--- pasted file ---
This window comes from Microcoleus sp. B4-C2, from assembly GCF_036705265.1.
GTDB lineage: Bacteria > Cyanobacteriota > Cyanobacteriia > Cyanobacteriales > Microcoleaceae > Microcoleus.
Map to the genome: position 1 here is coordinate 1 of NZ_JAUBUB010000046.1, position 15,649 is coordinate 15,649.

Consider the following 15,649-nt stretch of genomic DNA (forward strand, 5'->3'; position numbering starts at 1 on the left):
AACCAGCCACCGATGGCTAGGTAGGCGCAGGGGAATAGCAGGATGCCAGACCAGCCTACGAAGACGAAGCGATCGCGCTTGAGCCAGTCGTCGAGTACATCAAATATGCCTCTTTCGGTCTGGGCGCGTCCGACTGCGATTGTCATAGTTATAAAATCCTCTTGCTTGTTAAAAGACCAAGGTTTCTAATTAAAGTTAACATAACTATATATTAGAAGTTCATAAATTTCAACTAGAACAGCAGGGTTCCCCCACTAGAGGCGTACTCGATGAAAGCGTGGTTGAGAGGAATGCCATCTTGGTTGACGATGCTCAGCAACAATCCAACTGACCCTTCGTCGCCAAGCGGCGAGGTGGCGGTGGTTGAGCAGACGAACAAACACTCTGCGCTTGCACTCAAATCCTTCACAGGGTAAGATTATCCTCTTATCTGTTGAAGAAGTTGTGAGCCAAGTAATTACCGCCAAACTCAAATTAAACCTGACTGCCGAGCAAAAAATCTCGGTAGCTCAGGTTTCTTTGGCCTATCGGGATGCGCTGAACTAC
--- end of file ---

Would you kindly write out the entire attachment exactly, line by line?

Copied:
This window comes from Microcoleus sp. B4-C2, from assembly GCF_036705265.1.
GTDB lineage: Bacteria > Cyanobacteriota > Cyanobacteriia > Cyanobacteriales > Microcoleaceae > Microcoleus.
Map to the genome: position 1 here is coordinate 1 of NZ_JAUBUB010000046.1, position 15,649 is coordinate 15,649.

Consider the following 15,649-nt stretch of genomic DNA (forward strand, 5'->3'; position numbering starts at 1 on the left):
AACCAGCCACCGATGGCTAGGTAGGCGCAGGGGAATAGCAGGATGCCAGACCAGCCTACGAAGACGAAGCGATCGCGCTTGAGCCAGTCGTCGAGTACATCAAATATGCCTCTTTCGGTCTGGGCGCGTCCGACTGCGATTGTCATAGTTATAAAATCCTCTTGCTTGTTAAAAGACCAAGGTTTCTAATTAAAGTTAACATAACTATATATTAGAAGTTCATAAATTTCAACTAGAACAGCAGGGTTCCCCCACTAGAGGCGTACTCGATGAAAGCGTGGTTGAGAGGAATGCCATCTTGGTTGACGATGCTCAGCAACAATCCAACTGACCCTTCGTCGCCAAGCGGCGAGGTGGCGGTGGTTGAGCAGACGAACAAACACTCTGCGCTTGCACTCAAATCCTTCACAGGGTAAGATTATCCTCTTATCTGTTGAAGAAGTTGTGAGCCAAGTAATTACCGCCAAACTCAAATTAAACCTGACTGCCGAGCAAAAAATCTCGGTAGCTCAGGTTTCTTTGGCCTATCGGGATGCGCTGAACTAC